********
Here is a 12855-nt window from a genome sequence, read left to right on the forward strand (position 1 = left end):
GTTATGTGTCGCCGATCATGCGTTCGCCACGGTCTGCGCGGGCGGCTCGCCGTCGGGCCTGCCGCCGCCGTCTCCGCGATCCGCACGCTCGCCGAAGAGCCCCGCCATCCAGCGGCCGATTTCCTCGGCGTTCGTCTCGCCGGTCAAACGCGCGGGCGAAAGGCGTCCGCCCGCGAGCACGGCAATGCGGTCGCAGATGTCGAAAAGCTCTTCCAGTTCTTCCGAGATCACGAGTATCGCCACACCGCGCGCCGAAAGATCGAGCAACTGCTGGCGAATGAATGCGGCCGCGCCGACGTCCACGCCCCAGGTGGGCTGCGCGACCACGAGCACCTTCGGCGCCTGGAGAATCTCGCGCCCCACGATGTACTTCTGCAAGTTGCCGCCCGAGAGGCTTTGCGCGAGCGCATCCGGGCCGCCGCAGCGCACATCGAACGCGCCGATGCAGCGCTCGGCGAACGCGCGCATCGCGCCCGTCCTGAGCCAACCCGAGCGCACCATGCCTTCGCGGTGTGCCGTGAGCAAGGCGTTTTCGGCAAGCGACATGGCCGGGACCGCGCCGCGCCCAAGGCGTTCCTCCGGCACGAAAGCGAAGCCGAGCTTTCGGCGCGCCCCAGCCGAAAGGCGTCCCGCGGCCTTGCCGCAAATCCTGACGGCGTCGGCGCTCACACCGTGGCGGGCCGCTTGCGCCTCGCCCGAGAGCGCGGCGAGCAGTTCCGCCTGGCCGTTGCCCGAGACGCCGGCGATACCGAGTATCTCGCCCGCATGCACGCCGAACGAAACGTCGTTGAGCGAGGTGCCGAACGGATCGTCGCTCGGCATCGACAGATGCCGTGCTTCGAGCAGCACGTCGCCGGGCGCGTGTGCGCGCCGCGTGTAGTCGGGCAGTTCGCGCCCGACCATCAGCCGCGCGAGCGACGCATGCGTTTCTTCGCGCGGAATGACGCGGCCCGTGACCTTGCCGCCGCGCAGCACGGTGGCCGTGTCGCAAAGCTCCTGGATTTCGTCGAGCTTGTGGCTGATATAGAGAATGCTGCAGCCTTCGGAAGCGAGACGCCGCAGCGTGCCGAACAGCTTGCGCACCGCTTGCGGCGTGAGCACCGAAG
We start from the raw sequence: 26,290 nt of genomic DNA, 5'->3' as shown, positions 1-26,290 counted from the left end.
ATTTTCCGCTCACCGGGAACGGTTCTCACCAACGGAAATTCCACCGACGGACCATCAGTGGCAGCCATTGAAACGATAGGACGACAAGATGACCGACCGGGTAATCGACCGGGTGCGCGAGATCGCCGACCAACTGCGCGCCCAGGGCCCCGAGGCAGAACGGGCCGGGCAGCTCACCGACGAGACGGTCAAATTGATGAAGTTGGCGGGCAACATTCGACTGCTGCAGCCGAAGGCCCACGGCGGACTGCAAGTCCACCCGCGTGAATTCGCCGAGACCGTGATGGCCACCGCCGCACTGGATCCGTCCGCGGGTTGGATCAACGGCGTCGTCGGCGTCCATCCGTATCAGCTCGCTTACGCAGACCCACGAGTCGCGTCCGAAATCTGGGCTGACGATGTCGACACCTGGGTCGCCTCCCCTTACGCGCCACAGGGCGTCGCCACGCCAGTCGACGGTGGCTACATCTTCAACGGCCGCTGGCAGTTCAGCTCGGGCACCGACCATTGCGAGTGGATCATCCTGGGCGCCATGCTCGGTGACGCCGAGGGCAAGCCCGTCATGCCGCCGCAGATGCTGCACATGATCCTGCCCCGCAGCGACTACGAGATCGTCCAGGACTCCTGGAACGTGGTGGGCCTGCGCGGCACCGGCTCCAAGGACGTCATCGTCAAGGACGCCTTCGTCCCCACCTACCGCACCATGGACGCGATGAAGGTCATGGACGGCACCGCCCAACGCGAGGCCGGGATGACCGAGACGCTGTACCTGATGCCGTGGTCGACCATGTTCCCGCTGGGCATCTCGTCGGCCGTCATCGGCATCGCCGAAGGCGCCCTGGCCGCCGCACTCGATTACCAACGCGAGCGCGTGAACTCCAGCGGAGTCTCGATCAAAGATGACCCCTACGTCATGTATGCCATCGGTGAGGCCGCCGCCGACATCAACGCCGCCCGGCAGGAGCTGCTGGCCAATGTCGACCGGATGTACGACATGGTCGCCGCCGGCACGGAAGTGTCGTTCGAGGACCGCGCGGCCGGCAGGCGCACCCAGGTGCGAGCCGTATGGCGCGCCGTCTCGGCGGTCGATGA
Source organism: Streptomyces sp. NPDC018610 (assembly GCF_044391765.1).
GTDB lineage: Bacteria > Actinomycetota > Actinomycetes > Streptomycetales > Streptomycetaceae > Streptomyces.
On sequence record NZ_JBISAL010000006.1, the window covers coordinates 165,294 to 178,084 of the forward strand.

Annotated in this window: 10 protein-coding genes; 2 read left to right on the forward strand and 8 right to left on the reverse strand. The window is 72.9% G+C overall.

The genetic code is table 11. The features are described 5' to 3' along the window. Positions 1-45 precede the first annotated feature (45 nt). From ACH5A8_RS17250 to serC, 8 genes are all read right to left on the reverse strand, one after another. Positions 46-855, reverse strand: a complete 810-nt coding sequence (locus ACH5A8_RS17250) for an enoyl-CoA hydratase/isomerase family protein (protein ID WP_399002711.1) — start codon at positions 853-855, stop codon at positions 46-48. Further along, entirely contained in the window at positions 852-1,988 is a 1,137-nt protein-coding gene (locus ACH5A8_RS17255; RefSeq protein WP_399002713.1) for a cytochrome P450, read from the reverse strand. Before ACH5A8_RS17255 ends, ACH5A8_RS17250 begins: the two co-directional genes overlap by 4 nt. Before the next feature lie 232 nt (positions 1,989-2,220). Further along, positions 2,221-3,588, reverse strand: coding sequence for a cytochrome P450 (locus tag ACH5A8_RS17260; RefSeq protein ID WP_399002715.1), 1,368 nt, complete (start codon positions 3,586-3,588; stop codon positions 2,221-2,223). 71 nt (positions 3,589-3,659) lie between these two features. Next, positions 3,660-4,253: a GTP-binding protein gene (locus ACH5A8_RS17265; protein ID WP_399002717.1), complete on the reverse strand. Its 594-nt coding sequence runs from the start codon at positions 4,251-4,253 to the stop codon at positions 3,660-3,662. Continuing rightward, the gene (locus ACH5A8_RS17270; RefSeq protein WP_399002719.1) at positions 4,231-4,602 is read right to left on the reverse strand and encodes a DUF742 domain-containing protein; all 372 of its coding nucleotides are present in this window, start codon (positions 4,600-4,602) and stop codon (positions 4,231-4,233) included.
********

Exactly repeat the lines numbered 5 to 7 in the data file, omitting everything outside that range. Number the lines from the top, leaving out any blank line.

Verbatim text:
Source organism: Streptomyces sp. NPDC018610 (assembly GCF_044391765.1).
GTDB lineage: Bacteria > Actinomycetota > Actinomycetes > Streptomycetales > Streptomycetaceae > Streptomyces.
On sequence record NZ_JBISAL010000006.1, the window covers coordinates 165,294 to 178,084 of the forward strand.